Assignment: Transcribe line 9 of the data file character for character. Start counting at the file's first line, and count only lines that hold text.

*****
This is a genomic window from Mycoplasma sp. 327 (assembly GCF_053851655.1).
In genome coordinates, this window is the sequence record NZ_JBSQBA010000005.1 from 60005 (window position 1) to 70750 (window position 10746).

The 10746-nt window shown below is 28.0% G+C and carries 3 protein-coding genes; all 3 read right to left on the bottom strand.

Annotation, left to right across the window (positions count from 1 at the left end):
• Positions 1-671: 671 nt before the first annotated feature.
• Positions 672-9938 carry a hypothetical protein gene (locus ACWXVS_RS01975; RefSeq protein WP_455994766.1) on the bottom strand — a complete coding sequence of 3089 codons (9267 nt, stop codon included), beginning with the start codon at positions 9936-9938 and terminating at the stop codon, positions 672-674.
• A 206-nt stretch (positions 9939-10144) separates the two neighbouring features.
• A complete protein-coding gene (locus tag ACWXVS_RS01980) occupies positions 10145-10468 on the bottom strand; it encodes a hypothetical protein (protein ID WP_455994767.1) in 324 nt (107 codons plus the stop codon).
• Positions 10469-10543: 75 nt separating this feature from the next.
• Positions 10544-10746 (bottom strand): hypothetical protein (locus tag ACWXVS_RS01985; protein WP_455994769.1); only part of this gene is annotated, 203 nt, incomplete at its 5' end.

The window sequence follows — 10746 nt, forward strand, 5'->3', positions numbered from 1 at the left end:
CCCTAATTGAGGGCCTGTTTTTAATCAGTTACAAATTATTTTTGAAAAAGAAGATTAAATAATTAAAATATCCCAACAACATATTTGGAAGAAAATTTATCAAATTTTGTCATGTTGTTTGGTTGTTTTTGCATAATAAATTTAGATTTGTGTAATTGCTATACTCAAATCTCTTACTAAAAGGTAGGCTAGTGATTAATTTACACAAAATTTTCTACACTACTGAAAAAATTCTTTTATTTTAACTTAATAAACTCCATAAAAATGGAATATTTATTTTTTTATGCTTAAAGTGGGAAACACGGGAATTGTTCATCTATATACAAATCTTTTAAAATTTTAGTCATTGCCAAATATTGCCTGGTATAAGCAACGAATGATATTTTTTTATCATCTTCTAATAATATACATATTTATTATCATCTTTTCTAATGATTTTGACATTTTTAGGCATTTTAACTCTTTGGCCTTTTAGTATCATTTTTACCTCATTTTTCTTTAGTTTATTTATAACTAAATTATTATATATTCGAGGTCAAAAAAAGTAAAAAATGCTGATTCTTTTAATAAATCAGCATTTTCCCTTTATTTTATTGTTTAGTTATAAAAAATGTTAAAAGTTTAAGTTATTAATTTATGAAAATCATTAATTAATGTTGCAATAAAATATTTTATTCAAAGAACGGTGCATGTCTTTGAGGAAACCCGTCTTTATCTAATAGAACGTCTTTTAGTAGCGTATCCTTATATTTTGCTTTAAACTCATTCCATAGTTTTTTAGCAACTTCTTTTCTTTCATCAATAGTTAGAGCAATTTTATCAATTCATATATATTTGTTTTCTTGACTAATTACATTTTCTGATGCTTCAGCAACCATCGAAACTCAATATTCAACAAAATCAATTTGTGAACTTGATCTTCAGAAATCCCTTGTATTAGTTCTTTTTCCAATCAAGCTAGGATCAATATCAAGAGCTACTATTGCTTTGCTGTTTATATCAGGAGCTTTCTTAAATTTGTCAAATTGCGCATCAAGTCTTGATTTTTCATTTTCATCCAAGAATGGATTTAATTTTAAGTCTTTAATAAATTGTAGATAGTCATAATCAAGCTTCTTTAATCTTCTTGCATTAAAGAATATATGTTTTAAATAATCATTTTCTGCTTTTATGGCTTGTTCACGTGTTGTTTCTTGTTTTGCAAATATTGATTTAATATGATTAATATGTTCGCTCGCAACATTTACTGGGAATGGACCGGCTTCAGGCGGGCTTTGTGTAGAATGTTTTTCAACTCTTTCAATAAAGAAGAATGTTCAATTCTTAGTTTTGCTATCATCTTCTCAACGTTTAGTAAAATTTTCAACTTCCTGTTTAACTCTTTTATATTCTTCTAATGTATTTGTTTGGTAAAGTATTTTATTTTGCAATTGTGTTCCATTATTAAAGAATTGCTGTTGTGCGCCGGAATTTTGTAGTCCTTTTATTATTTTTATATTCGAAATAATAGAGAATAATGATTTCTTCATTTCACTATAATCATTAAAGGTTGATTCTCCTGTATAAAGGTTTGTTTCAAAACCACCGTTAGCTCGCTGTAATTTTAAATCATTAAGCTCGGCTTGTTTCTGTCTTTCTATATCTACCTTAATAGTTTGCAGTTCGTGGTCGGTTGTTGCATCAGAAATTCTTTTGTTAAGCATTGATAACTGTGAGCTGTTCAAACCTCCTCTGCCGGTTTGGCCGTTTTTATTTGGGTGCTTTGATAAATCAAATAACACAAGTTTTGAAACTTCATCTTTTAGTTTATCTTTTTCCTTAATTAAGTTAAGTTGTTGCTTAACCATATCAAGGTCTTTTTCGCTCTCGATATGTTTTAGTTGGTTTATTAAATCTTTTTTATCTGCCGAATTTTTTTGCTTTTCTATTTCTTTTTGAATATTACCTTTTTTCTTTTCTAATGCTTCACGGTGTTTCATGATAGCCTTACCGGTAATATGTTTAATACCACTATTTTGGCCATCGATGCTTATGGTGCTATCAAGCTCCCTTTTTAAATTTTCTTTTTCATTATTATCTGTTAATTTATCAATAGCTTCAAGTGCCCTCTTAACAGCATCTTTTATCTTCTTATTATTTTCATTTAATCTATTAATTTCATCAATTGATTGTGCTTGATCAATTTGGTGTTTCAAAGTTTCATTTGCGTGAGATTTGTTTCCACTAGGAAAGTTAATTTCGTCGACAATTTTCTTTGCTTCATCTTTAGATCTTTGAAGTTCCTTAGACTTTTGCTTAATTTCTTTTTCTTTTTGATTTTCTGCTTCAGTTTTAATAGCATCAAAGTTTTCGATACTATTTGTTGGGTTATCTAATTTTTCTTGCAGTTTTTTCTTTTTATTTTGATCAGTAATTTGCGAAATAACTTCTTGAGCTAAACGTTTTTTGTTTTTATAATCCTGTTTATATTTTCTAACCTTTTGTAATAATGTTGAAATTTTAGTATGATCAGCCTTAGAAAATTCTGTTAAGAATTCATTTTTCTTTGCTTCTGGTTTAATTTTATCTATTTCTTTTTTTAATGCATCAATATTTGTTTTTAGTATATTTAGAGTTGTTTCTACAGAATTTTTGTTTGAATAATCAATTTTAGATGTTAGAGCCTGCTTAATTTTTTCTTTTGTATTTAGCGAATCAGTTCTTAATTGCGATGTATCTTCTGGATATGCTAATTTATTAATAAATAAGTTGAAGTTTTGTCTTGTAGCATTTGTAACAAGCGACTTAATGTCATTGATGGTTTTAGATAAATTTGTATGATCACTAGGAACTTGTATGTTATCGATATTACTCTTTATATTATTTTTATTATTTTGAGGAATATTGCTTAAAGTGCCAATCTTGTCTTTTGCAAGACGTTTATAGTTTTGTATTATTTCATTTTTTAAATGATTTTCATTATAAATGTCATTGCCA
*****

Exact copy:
• Positions 10469-10543: 75 nt separating this feature from the next.